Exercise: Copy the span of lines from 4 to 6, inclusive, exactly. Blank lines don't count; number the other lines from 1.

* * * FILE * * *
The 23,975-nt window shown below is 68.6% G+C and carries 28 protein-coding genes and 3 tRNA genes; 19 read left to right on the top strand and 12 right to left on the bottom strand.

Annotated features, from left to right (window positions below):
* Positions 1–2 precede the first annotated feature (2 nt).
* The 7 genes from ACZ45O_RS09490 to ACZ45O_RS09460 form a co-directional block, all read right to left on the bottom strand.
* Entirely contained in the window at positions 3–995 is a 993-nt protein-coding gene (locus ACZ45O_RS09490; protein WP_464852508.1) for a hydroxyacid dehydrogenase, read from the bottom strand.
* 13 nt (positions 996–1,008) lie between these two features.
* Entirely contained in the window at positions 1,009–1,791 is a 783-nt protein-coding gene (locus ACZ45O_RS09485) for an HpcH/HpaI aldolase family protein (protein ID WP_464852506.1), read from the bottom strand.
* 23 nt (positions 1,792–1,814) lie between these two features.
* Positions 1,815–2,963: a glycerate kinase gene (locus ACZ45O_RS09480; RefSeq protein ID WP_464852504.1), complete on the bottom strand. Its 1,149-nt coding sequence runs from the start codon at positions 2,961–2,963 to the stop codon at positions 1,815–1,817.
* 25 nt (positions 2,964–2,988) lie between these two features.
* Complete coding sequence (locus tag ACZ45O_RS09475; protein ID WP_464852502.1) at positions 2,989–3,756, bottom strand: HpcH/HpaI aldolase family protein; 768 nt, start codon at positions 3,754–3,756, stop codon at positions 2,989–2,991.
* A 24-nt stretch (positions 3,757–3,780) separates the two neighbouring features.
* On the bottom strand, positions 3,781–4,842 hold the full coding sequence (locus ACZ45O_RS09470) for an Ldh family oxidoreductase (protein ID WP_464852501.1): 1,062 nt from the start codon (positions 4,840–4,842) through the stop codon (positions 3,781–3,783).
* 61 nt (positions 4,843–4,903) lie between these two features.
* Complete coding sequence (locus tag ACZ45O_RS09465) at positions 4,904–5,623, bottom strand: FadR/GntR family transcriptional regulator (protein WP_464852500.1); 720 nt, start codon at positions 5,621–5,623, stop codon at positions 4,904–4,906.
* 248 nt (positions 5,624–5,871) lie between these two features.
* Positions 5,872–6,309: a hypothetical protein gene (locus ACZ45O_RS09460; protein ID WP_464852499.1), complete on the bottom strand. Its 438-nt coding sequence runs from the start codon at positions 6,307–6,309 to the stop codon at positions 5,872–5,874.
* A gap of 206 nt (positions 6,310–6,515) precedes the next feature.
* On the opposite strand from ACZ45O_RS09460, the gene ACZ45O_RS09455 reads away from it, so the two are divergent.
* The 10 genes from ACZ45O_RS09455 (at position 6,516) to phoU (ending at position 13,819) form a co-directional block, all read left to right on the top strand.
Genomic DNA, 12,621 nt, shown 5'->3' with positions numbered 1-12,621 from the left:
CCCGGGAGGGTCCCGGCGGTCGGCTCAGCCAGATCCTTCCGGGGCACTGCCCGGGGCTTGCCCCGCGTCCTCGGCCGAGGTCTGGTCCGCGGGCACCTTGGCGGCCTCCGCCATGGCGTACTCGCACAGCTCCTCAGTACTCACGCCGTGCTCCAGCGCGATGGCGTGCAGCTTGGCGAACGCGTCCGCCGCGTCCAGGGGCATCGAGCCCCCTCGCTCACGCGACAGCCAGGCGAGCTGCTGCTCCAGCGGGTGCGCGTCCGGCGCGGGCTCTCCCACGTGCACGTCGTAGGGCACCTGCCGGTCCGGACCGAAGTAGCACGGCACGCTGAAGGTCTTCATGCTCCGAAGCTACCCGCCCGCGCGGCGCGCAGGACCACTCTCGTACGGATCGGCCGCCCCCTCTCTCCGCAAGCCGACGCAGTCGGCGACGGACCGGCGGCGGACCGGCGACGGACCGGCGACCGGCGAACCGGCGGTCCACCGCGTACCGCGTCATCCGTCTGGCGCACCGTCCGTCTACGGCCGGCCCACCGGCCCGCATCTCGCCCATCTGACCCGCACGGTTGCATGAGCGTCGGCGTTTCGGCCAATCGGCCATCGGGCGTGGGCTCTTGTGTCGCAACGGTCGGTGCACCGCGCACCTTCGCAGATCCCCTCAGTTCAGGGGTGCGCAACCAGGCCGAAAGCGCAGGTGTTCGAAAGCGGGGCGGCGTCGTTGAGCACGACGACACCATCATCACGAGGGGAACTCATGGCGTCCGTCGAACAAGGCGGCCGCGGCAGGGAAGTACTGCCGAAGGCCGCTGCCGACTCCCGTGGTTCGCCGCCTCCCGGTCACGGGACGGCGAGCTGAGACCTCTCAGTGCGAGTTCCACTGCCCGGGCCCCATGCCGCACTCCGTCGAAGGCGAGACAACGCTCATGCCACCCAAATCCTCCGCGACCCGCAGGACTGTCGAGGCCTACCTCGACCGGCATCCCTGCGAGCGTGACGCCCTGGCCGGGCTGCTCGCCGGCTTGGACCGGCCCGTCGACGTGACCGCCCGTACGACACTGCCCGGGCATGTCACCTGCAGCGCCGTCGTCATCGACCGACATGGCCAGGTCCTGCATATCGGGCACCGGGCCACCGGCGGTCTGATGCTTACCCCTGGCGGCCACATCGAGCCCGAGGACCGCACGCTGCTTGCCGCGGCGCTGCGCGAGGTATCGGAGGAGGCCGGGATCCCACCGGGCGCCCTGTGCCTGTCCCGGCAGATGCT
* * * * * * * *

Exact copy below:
* The 7 genes from ACZ45O_RS09490 to ACZ45O_RS09460 form a co-directional block, all read right to left on the bottom strand.
* Entirely contained in the window at positions 3–995 is a 993-nt protein-coding gene (locus ACZ45O_RS09490; protein WP_464852508.1) for a hydroxyacid dehydrogenase, read from the bottom strand.
* 13 nt (positions 996–1,008) lie between these two features.